Cultured Magazine

Fall 2013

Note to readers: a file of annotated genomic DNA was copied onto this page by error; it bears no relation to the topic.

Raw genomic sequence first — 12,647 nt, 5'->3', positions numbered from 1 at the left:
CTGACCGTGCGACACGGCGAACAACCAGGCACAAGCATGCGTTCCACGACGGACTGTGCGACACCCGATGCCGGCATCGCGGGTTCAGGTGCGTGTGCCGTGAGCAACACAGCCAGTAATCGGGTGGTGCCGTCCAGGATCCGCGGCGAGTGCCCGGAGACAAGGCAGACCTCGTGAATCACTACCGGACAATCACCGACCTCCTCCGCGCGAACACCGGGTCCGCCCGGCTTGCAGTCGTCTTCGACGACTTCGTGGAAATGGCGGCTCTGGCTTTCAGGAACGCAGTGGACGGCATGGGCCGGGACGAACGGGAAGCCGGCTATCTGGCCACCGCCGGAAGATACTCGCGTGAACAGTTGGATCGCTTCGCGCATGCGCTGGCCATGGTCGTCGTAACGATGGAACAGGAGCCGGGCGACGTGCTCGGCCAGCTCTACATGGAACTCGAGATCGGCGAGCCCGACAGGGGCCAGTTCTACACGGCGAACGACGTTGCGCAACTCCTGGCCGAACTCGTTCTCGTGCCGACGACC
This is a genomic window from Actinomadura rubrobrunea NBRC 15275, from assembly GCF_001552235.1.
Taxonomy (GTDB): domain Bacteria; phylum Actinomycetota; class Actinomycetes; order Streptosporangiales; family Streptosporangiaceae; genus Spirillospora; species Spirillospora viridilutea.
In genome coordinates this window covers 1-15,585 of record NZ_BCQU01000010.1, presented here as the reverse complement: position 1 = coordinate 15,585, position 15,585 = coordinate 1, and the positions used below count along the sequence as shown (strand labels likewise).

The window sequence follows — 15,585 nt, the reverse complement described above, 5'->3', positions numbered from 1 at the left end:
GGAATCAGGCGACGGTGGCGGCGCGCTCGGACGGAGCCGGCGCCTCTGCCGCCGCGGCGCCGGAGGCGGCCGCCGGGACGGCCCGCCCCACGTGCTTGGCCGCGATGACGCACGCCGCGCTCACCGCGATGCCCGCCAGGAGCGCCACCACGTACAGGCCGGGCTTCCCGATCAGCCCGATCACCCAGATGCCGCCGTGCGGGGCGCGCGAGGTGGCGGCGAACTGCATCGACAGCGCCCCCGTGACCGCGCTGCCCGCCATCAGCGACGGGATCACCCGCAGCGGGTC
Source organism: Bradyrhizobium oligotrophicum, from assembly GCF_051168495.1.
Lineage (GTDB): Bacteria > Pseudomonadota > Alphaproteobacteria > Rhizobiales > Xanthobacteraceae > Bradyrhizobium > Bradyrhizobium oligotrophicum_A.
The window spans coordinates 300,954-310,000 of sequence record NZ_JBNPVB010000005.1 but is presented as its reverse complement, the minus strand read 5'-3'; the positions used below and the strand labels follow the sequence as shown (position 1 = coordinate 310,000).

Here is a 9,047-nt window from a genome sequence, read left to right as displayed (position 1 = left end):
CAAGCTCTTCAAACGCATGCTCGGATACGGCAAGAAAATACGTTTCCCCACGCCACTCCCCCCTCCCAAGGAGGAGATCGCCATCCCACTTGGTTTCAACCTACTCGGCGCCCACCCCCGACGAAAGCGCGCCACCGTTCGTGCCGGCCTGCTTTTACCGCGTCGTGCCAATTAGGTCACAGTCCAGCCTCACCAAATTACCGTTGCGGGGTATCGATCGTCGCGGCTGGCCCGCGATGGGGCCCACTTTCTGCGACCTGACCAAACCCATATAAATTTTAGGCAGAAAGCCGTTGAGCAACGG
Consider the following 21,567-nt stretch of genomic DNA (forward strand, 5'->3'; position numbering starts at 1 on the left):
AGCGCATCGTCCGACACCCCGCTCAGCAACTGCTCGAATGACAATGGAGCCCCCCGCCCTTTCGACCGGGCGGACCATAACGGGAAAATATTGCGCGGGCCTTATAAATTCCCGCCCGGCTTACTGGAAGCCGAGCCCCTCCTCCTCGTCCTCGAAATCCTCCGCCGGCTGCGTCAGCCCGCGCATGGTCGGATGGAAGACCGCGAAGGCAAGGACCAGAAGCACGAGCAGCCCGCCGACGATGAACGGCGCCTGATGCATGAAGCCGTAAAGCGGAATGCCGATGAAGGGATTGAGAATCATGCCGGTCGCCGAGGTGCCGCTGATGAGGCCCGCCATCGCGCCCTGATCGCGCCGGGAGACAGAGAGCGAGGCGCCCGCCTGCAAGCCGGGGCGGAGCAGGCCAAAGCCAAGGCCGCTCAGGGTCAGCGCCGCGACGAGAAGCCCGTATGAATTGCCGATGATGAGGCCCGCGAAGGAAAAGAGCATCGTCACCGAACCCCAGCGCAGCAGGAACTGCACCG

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MAJOR CREATORS These female visionaries prove that gender doesn't matter when it comes to forward-thinking architecture. BY RAUL BARRENECHE PHOTO BY IWAN BAAN Mention the term "women architects" and you're bound to stir up a flurry of emotions and opinions. The term itself is controversial: Why does an architect's gender even bear mentioning? Unlike other disciplines and professions— and even other sectors of the design field—architecture stubbornly remains dominated by (mostly older) white men. There are more (and more well-known) outstanding female architects than ever before, among them Deborah Berke, Annabelle Selldorf and, of course, Zaha Hadid, not to mention stellar women who work in partnership with spouses, including Elizabeth Diller, Billie Tsien and Marion Weiss. But female architects are still far outnumbered by their male counterparts, especially in the profession's upper echelons. The discussion has come to the forefront in recent months, as a petition launched by two members of Harvard's Women in Design group challenged organizers of the Pritzker Architecture Prize to recognize, retroactively, the equal contributions of Denise Scott Brown and Lu Wenyu to their spouses' Pritzker-winning work. (The petitioned garnered more than 18,000 signatures, but no retractions or changes from the prize committee.) Editors, critics and bloggers have jumped on the controversy as a chance to rekindle the discussion about gender in architecture—one even calling it architecture's "Lean In" moment, referring to Facebook COO Sheryl Sandberg's book. So, the conversation continues. Here are four talented architects building important projects and pushing the envelope of design. And they just happen to be women. 92 CULTURED Tatiana Bilbao's design for Casa Ventura in Monterrey, Mexico

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